Spot picking, protein digestion and MALDI-TOF (Matrix Assisted Laser Desorption Ionization-Time of Flight) analysis
Using the Ettan spot handling workstation (Amersham Biosciences) selected spots were automatically cut from the gels, destained and enzymatically digested with trypsin. The tryptic peptides were then spotted onto a MALDI target plate. The MALDI target plates were loaded in a Micromass [email protected] MALDI-TOF mass spectrometer (Waters, Milford, USA) for analysis of the peptide masses.
Peptide masses retrieved from MALDI-TOF analysis spectra were submitted to a database (Mascot) for protein identification.
The rats receiving an intradermal injection of native type II collagen began to exhibit swelling of the hind paws in approximately 15-17 days, with maximum swelling occurring at days 21-25. Thereafter, the inflammation subsided slightly and remained constant until day 30. Then the hind paws were measured. Each treatment reduced inflammation, but both celecoxib and methotrexate prevented bone loss adjacent to inflamed joints and significantly decreased bone resorption. In contrast, no treatment affected bone formation parameters.
Some important proteins of interest in arthritis are labelled on the 2-d gel picture (Figure 1). The analysis of serum protein profiles from 2-d gels of normal and arthritic rats clearly shows that several proteins are up-regulated and several proteins are down regulated in arthritic animals compared to normal animals (Figure 2, Tables 1 and 2). A pie chart (Figure 3) shows the protein pattern observed in this study and their distribution. We can see that some proteins are differentially expressed between control and arthritis and some proteins are common between these conditions. Both Celecoxib and Methotrexate are found to be effective in inhibiting some of the proteins that are responsible for arthritis and are over expressed in arthritic condition. The 2-d gel serum protein patterns of celecoxib treated and methotrexate treated rats are shown along with normal and arthritis serum profiles (Figure 4).
|Spot no||Swiss prot ID||Protein identified||MW|
|2304||P97776||A disintegrin and metalloproteinase domain 18||48199|
|7901||Q91ZY8||SNAP-25-interacting RING finger protein||79206|
|7405||Q9Z1A5||Amyloid protein-binding protein 1||60382|
|7610||P55063||Heat shock protein 1A||70549|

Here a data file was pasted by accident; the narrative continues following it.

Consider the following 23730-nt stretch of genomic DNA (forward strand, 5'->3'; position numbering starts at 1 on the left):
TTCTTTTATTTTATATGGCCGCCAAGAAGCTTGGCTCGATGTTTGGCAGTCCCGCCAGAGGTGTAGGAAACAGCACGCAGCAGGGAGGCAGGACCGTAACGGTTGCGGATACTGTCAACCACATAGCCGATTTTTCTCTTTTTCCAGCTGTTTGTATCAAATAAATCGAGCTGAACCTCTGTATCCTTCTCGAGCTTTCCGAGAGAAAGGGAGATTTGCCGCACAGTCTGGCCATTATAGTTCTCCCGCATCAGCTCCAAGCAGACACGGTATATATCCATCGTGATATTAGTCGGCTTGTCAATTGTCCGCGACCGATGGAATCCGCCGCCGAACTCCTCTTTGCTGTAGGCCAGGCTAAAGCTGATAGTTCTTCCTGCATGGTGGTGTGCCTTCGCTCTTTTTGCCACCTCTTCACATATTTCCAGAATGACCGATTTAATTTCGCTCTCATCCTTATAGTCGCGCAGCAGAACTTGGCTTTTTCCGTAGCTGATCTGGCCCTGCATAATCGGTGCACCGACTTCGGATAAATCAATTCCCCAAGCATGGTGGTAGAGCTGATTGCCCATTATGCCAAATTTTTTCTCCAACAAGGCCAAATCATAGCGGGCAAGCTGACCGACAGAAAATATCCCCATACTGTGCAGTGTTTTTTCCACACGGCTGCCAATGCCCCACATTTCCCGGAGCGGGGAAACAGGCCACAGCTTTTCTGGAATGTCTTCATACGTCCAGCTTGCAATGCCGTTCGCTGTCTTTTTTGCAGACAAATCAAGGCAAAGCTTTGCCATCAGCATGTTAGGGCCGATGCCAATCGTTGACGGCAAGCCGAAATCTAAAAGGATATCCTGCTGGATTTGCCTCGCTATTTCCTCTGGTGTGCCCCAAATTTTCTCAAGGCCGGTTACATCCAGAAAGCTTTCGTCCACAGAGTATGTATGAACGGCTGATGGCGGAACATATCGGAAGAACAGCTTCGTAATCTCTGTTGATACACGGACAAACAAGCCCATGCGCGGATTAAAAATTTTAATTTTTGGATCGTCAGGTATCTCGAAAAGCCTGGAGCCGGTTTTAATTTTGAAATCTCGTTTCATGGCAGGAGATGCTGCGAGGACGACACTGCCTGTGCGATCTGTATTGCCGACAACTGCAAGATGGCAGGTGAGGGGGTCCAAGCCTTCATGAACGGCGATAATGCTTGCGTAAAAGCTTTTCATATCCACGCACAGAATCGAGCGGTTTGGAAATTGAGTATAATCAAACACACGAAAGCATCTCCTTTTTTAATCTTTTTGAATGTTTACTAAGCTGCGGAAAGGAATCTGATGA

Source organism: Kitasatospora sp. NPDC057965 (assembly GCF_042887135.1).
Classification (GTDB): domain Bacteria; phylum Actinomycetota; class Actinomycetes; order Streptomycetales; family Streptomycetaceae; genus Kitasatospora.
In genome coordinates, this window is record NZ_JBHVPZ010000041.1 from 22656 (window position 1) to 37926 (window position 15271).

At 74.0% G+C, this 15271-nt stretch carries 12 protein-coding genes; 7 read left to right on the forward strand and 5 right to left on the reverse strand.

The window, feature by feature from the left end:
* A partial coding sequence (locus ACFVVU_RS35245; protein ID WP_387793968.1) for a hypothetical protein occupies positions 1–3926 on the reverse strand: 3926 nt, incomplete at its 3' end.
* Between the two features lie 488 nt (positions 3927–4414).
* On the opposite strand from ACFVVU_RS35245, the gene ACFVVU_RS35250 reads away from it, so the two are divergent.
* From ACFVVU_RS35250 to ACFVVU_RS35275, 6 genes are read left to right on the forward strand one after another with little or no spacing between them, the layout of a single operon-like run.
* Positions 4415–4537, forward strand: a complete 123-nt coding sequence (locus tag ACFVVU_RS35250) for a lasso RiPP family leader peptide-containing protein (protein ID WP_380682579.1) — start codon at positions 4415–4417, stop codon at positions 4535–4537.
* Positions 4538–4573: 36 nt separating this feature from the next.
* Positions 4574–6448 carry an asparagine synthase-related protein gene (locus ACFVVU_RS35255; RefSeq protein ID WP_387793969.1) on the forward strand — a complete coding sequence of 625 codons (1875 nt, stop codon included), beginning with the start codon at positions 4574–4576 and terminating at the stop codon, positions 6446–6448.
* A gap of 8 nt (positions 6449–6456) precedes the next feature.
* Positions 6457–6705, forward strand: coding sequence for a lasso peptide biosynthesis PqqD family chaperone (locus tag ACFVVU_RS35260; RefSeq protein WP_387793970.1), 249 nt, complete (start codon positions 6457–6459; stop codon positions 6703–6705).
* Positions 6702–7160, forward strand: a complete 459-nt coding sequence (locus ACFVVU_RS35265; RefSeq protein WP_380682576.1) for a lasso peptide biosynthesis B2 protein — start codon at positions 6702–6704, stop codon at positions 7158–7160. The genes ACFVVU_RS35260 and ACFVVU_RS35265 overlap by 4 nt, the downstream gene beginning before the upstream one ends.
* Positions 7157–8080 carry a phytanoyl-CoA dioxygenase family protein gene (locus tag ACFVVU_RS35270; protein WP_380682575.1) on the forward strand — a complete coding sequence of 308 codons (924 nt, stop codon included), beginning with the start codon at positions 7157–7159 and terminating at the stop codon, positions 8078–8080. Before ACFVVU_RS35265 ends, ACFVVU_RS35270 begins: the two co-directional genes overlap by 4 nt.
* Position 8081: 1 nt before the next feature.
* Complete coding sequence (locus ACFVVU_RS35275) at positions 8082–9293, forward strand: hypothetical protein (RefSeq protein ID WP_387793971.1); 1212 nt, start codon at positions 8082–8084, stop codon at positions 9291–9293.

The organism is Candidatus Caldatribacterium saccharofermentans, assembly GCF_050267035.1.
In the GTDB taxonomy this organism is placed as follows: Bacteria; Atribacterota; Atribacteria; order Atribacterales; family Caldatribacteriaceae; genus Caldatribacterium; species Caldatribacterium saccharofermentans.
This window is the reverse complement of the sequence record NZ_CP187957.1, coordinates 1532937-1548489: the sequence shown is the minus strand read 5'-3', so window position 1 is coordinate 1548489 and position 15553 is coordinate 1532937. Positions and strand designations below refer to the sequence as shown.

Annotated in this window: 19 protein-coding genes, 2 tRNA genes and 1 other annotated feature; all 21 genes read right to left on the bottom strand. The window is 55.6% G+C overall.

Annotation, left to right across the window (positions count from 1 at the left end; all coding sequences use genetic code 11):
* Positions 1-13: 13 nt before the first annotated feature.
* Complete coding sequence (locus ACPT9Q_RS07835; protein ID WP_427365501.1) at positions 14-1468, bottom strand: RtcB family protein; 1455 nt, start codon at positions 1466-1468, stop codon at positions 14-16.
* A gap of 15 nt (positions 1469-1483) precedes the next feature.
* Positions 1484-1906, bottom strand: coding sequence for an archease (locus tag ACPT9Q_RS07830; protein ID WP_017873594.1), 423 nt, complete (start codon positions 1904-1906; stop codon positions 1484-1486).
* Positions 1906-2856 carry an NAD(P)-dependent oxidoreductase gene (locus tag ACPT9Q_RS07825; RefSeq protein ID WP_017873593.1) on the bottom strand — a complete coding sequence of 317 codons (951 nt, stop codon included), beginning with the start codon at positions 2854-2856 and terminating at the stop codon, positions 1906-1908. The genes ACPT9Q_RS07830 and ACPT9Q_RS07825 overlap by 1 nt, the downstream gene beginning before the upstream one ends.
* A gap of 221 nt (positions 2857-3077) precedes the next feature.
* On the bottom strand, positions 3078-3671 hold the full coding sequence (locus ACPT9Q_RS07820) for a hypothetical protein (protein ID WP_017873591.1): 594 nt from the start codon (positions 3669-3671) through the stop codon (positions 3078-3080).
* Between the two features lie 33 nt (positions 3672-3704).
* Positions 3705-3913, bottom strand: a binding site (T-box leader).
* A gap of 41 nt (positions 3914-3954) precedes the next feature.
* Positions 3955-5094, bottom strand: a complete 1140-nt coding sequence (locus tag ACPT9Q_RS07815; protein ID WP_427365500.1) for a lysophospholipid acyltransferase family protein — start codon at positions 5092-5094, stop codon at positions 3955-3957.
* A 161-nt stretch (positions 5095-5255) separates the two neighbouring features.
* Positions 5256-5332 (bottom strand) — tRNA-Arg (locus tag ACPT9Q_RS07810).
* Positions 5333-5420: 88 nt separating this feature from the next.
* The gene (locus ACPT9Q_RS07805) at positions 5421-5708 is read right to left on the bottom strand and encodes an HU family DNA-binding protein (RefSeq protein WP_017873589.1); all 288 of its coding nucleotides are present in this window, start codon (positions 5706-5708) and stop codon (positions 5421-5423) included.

|5904||P41738||Aryl hydrocarbon receptor [Precursor]||96226|
|5201||P36506||MAP kinase kinase 2||44281|
|6911||Q63788||Phosphatidylinositol 3-kinase regulatory beta subunit||85000|
|7704||P28573||Sodium-dependent proline transporter||71090|
|4307||Q63639||Retinaldehyde-specific dehydrogenase type 2||54739|
|6909||P55063||Heat shock 70 kDa protein 3||70549|
|7613||P05178||Cytochrome P450 2C6||56002|
|7502||Q02955||Interleukin-1 receptor, type I [Precursor]||66758|
|4903||P13596||Neural cell adhesion molecule 1||94658|
|8102||P15473||Insulin-like growth factor binding protein 3||31680|
|6209||P19945||60S acidic ribosomal protein||34215|
|5512||P18588||Interferon-induced GTP-binding protein Mx1||74469|
|3615||Q63616||Vacuolar protein sorting 33B||70693|
|6412||P33274||Cytochrome P450 4F1||59868|
|7512||P80204||TGF-beta receptor type I||55999|
|4110||P63086||Mitogen-activated protein kinase 1||41275|
|9102||Q63199||Tumor necrosis factor receptor superfamily member 6 (Precursor)||36835|
|7107||P46418||Glutathione S-transferase Yc-2||25216|
|3603||Q02955||Interleukin-1 receptor, type I||66758|
|7407||Q02955||Interleukin-1 receptor, type I||66758|
|4108||Q02346||Myoblast determination protein 1||34359|
|4509||O88599||Myosin-binding protein H||52656|
|1910||P24054||SPARC-like protein 1 [Precursor]||70633|
|5409||O08628||Procollagen C-proteinase enhancer protein||50185|
|4206||Q63199||Tumor necrosis factor receptor superfamily member 6||36835|
Table 1: Protein up-regulated more than 2-fold in Arthritis condition.
|SPOT NO.||SWISSPROT ID||PROTEIN IDENTIFIED||MW|
|5307||P17246||Transforming growth factor beta 1||44329|
|5301||Q8K5E0||Lysophosphatidic acid receptor||40286|
|5402||P49001||Bone morphogenetic protein 2 precursor||60000|
|510||P50430||Protein-arginine deiminase type I||53320|
|5308||P50430||Arylsulfatase B [Fragment]||47002|
|5205||O70210||Cartilage leucine-rich protein||40403|
|1102||P37996||ADP-ribosylation factor-like protein 3||20456|
|9208||P08033||Gap junction beta-1 protein||32003|
|603||P20781||Glycine receptor beta chain||55927|
|504||Q6P6V1||Polypeptide N-acetylgalactosaminyltransferase 11||69039|
|2303||P54313||G protein beta 2 subunit||37331|
|6208||P53610||Geranylgeranyl transferase type I beta subunit||42414|
|7001||P07490||Progonadoliberin I [Precursor||10500|
|4407||Q9JKY3||Zinc finger protein 238||58310|
|9204||Q9R1A7||Orphan nuclear receptor PXR||49660|